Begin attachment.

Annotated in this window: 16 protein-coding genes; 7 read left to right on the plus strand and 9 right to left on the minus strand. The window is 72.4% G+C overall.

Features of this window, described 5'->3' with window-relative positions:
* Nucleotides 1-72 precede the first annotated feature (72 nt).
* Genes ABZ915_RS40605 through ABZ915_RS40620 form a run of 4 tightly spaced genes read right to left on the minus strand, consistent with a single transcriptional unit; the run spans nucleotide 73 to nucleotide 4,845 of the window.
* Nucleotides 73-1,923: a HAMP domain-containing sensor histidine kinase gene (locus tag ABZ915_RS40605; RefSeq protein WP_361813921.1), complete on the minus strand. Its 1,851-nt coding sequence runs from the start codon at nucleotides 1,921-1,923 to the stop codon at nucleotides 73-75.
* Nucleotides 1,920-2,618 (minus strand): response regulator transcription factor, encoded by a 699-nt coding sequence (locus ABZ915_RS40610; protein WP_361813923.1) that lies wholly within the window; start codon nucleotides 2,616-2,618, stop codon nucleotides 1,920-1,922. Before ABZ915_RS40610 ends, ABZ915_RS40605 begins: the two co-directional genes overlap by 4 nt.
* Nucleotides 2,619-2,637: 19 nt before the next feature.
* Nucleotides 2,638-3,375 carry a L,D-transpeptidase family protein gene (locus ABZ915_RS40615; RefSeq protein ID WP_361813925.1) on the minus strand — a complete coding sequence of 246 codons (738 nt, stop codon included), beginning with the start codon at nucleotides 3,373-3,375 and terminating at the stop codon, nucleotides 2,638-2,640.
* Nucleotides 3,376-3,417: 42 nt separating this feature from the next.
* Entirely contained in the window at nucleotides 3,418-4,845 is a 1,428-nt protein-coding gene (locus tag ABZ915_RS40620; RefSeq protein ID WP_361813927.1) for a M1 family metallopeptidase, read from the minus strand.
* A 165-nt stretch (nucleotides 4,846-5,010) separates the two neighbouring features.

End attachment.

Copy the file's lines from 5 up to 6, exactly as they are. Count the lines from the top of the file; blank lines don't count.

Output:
* Nucleotides 73-1,923: a HAMP domain-containing sensor histidine kinase gene (locus tag ABZ915_RS40605; RefSeq protein WP_361813921.1), complete on the minus strand. Its 1,851-nt coding sequence runs from the start codon at nucleotides 1,921-1,923 to the stop codon at nucleotides 73-75.
* Nucleotides 1,920-2,618 (minus strand): response regulator transcription factor, encoded by a 699-nt coding sequence (locus ABZ915_RS40610; protein WP_361813923.1) that lies wholly within the window; start codon nucleotides 2,616-2,618, stop codon nucleotides 1,920-1,922. Before ABZ915_RS40610 ends, ABZ915_RS40605 begins: the two co-directional genes overlap by 4 nt.